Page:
Articles | Volume 17, issue 5
Research article
09 Mar 2017
Research article |  | 09 Mar 2017

How much information do extinction and backscattering measurements contain about the chemical composition of atmospheric aerosol?

Michael Kahnert and Emma Andersson

Abstract. We theoretically and numerically investigate the problem of assimilating multiwavelength lidar observations of extinction and backscattering coefficients of aerosols into a chemical transport model. More specifically, we consider the inverse problem of determining the chemical composition of aerosols from these observations. The main questions are how much information the observations contain to determine the particles' chemical composition, and how one can optimize a chemical data assimilation system to make maximum use of the available information. We first quantify the information content of the measurements by computing the singular values of the scaled observation operator. From the singular values we can compute the number of signal degrees of freedom, Ns, and the reduction in Shannon entropy, H. As expected, the information content as expressed by either Ns or H grows as one increases the number of observational parameters and/or wavelengths. However, the information content is strongly sensitive to the observation error. The larger the observation error variance, the lower the growth rate of Ns or H with increasing number of observations. The right singular vectors of the scaled observation operator can be employed to transform the model variables into a new basis in which the components of the state vector can be partitioned into signal-related and noise-related components. We incorporate these results in a chemical data assimilation algorithm by introducing weak constraints that restrict the assimilation algorithm to acting on the signal-related model variables only. This ensures that the information contained in the measurements is fully exploited, but not overused. Numerical tests show that the constrained data assimilation algorithm provides a solution to the inverse problem that is considerably less noisy than the corresponding unconstrained algorithm. This suggests that the restriction of the algorithm to the signal-related model variables suppresses the assimilation of noise in the observations.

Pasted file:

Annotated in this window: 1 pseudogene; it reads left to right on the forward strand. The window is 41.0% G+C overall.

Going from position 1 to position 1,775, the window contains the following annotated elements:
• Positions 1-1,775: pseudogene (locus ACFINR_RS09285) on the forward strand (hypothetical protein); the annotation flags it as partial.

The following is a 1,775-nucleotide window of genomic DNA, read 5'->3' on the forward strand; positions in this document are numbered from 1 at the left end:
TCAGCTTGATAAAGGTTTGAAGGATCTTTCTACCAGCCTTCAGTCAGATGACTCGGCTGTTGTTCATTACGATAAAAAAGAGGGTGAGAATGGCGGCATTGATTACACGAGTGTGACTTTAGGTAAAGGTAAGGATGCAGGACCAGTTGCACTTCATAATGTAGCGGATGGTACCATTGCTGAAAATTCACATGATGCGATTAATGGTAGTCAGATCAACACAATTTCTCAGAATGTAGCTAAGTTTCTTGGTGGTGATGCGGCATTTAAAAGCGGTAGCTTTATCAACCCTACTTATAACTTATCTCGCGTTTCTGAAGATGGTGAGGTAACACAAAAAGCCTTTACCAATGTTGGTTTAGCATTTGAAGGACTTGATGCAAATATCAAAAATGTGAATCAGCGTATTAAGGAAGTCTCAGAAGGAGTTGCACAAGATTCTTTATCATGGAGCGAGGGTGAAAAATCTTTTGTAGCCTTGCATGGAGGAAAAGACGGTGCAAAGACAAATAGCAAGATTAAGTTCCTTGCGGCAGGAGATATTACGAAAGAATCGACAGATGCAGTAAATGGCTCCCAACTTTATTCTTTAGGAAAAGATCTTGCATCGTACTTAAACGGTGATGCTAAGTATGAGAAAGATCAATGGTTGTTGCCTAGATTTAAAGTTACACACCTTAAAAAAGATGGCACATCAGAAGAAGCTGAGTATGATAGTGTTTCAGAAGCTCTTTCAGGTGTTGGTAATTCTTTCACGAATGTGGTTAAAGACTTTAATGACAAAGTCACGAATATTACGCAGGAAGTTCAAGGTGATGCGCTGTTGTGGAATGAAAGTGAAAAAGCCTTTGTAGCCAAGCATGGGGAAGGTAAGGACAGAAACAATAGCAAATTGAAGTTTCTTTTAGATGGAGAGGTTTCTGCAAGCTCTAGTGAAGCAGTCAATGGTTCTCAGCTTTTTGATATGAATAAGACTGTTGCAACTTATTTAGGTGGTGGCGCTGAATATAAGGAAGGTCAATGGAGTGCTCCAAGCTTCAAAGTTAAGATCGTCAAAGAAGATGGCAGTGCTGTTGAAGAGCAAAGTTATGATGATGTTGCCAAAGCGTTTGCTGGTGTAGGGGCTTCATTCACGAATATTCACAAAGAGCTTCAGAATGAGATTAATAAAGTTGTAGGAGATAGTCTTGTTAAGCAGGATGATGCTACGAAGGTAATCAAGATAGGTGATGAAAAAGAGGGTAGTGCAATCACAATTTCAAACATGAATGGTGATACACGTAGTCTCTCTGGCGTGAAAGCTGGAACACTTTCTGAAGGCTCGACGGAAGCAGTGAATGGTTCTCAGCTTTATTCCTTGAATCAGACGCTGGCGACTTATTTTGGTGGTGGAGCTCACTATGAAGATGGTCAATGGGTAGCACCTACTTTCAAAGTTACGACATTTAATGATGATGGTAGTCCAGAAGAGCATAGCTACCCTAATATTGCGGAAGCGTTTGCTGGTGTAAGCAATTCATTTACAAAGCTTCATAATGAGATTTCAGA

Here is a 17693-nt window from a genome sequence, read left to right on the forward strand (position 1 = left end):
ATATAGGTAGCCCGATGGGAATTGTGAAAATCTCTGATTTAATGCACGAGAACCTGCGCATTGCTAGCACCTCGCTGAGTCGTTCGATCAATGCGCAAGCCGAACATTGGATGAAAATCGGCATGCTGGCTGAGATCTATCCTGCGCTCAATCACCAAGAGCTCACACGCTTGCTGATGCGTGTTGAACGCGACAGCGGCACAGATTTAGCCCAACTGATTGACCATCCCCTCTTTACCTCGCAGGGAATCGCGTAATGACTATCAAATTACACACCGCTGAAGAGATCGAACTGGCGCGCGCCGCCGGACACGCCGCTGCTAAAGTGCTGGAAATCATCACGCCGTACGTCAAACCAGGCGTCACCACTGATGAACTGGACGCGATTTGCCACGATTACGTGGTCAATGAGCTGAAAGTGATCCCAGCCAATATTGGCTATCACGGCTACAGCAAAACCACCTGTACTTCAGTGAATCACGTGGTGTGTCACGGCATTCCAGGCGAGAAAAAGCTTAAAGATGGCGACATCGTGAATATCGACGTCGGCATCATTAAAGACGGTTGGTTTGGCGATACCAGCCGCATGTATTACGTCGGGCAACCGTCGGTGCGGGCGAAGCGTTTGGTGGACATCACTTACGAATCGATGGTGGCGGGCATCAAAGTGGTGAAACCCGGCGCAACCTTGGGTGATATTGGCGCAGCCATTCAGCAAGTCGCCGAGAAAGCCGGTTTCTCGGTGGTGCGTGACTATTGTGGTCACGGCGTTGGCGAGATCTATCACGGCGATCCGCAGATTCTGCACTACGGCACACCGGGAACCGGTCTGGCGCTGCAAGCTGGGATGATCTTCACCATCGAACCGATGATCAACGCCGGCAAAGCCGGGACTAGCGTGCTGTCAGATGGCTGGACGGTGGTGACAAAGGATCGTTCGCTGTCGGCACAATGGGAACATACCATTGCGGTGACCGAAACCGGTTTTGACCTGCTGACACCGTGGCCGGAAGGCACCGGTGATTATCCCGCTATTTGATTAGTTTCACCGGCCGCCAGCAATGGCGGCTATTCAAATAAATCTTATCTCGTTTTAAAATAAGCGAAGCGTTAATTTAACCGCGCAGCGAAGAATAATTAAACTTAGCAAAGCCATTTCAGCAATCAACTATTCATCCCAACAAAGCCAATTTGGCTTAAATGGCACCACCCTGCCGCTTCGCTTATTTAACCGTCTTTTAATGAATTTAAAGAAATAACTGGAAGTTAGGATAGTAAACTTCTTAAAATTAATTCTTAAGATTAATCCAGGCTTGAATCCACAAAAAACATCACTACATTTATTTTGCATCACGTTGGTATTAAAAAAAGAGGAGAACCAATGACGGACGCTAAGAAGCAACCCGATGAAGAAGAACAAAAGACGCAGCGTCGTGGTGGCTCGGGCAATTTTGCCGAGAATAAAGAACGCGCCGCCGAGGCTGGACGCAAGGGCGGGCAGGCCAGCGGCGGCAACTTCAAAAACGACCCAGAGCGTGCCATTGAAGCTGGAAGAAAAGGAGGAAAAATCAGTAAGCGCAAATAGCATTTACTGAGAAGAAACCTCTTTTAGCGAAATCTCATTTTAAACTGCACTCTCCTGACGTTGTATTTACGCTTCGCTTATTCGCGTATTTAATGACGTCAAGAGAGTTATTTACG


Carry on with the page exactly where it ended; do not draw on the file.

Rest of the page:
Short summary
This paper reports a systematic assessment of the information content of remote sensing measurements with regard to the chemical composition of aerosols. The focus is on ground-based, airborne, or space-borne lidar observations. The results are exploited in an air-quality forecasting model by incorporating measurements into the model in such a way that one maximises the use of available information. The goal of this work is to improve air-quality forecasting for suspended particulate matter.
Final-revised paper